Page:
This post discusses plot points of The Boys episode “Proper Preparation and Planning.”
What does it mean to be a father? For as long as we’ve known Homelander (Antony Starr), we’ve seen him pretend to be a hero while really acting as a villain. He knows the performance people want, and he gives it to them: The broad-shouldered blonde with the American flag cape, wide smile, and promises of American exceptionalism. He is superior enough to take out a safe house of terrorists all by himself, and maniacal enough to think he’s a god. It’s no surprise, then, that his fathering style is one of toxic masculinity, bullying, and passive aggression—the same stuff that has worked to keep the Seven in line, and to retain Homelander’s position as their leader. The praise kink relationship he had going with Madelyn Stillwell (Elisabeth Shue) before he murdered her is totally out the window.
We see that new, but not really surprising, side of Homelander as he spends more time with his son Ryan (Cameron Crovetti; the Big Little Lies kids grew up so fast!), who has been raised in seclusion and secrecy by Becca (Shantel VanSanten), Butcher’s missing wife. I have so many questions about the circumstances of Becca and Ryan’s lives! I’m assuming that they are being held by Vought? Perhaps blackmailed in some way? Who is Dr. Park? He has to be connected to Vought, right, if Homelander knows who he is? And if Homelander knows who Dr. Park is, what does he already know about Ryan? He’s convinced that his son has powers: Remember how he says to Ryan: “You and me, we’re gods. We can do anything we want, and no one can stop us.” Is that confidence because Homelander knows for a fact he was able to genetically pass on his powers? Or is that because Vought is, perhaps, experimenting with Compound V on Ryan—and maybe Homelander knows?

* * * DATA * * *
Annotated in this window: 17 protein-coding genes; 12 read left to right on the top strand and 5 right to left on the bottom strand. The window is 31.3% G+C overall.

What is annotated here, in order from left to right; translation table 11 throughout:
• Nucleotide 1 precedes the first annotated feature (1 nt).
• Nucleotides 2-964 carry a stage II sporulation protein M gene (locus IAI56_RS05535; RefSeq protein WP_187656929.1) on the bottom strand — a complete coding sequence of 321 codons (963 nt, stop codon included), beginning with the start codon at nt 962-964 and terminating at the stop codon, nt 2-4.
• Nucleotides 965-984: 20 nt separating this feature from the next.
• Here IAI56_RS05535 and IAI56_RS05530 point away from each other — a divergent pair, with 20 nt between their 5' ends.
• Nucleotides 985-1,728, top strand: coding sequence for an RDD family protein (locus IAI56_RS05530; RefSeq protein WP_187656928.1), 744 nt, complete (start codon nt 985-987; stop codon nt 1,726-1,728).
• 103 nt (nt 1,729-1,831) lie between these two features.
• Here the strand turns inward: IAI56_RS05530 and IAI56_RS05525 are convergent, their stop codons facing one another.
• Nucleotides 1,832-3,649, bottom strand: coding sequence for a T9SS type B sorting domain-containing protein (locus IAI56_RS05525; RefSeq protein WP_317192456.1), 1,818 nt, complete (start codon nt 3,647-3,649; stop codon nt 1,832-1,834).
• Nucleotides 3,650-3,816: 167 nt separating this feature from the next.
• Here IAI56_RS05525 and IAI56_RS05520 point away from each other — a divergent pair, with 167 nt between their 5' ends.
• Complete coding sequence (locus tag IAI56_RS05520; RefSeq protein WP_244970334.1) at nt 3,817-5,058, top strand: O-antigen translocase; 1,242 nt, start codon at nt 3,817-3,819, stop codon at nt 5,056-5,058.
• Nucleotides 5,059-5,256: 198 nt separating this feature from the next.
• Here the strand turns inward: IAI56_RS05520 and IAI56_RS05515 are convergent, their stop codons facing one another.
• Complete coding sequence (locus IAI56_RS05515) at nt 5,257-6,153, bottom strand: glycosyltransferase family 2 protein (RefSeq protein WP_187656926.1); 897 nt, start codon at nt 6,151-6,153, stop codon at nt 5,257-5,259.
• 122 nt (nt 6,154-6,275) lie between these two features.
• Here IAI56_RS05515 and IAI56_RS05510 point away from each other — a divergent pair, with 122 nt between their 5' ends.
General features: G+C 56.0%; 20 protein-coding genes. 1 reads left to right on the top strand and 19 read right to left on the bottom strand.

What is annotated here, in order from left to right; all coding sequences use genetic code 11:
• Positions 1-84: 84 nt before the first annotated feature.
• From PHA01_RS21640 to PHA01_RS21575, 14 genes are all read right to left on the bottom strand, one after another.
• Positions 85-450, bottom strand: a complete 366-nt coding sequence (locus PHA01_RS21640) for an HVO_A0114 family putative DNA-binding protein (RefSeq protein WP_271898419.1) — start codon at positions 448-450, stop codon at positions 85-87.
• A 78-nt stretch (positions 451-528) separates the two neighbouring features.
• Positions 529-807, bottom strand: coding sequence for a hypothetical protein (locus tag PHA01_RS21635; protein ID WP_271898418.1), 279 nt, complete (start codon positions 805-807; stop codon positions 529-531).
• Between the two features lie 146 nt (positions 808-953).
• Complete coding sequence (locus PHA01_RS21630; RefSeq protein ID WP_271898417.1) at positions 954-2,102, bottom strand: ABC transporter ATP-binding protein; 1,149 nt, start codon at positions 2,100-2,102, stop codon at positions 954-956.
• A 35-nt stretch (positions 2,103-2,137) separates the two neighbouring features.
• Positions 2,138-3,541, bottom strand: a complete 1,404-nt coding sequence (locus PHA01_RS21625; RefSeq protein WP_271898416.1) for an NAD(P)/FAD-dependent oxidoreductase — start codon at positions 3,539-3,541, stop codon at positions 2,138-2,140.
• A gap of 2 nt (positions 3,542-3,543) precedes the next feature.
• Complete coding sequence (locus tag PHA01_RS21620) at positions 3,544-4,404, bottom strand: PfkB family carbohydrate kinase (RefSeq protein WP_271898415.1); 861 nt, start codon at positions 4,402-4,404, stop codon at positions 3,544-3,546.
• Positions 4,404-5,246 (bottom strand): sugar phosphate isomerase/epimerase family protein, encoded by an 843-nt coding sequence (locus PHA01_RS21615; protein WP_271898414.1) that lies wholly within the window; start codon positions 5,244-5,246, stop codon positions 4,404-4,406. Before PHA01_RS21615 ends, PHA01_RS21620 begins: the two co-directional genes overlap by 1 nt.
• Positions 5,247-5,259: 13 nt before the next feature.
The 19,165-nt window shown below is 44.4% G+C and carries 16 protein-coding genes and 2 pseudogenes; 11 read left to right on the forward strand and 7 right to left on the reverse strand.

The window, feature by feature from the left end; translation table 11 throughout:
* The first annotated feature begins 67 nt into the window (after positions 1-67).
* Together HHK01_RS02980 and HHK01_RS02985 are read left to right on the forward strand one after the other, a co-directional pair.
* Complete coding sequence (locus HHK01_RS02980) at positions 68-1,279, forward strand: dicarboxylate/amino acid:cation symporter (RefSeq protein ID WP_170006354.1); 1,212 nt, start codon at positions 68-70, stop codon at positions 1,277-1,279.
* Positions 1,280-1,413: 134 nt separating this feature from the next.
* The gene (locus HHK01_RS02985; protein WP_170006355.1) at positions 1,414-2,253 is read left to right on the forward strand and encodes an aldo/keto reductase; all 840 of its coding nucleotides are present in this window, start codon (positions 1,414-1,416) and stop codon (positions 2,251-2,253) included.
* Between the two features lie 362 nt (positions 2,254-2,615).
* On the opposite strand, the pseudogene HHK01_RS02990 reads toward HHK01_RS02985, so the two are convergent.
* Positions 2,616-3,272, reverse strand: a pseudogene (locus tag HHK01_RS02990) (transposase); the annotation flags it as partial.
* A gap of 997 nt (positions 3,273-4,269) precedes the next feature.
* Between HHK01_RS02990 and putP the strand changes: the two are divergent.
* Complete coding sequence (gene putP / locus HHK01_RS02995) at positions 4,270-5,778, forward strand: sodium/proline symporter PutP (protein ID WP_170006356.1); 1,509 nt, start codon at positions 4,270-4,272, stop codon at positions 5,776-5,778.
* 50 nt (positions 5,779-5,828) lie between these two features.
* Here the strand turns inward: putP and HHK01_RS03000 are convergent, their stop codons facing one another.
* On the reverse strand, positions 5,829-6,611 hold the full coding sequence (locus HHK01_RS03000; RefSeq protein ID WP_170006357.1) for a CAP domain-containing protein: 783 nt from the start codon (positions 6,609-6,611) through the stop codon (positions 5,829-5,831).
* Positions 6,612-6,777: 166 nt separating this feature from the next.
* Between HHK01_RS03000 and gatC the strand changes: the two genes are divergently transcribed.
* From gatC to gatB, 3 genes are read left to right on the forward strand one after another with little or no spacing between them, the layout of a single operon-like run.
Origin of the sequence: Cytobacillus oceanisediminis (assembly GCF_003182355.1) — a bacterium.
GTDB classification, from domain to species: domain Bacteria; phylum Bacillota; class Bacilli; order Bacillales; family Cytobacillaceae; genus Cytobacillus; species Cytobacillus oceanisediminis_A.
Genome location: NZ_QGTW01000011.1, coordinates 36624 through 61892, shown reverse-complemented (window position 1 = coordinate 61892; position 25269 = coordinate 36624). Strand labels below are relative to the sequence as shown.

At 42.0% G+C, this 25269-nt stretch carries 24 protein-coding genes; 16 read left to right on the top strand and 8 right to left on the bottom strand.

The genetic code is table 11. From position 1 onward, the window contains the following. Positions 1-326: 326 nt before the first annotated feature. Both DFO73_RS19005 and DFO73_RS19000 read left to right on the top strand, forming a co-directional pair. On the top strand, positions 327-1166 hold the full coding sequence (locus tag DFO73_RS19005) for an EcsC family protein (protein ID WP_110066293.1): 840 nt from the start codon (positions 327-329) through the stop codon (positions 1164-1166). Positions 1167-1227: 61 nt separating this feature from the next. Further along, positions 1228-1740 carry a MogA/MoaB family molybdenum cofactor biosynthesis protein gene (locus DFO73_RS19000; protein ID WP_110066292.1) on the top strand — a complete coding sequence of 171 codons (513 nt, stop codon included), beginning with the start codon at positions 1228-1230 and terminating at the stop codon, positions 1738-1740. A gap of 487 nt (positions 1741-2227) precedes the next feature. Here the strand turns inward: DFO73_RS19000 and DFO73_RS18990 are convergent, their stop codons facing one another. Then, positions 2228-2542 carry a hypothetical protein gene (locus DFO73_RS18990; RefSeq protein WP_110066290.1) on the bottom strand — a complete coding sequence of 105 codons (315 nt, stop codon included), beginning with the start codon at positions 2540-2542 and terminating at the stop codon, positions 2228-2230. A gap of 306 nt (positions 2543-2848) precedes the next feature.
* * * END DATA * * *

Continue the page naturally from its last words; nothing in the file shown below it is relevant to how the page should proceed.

That whole subplot holds an array of potential questions about what other nefarious shit Vought is up to (remember, they’re a pharmaceutical company!), and certainly makes Dr. Park seem like a real jerk, given that he acknowledges the domestic abuse nature of Becca’s situation and ignores it. (Although, was Dr. Park’s “Just keep him calm” comment to Becca about Homelander … or about Ryan?) And of course, Becca being alive totally changes what Butcher (Karl Urban) has thought for years. We know he’s still committed to finding Becca again—how he scrawls, in crayon on a Tony Cicero’s paper place mat, what he can remember about her house makes that clear—and that he’ll even make a deal with Grace Mallory (Laila Robins) from the CIA, with whom he had previously parted ways, to do so. Once again, he dangles before Mother’s Milk (Laz Alonso), Frenchie (Tomer Capon), and Hughie (Jack Quaid) clean slates to help him, but after Kimiko learns that the super terrorist they’re hunting for the CIA is her long-lost brother, can Butcher’s plan really hold?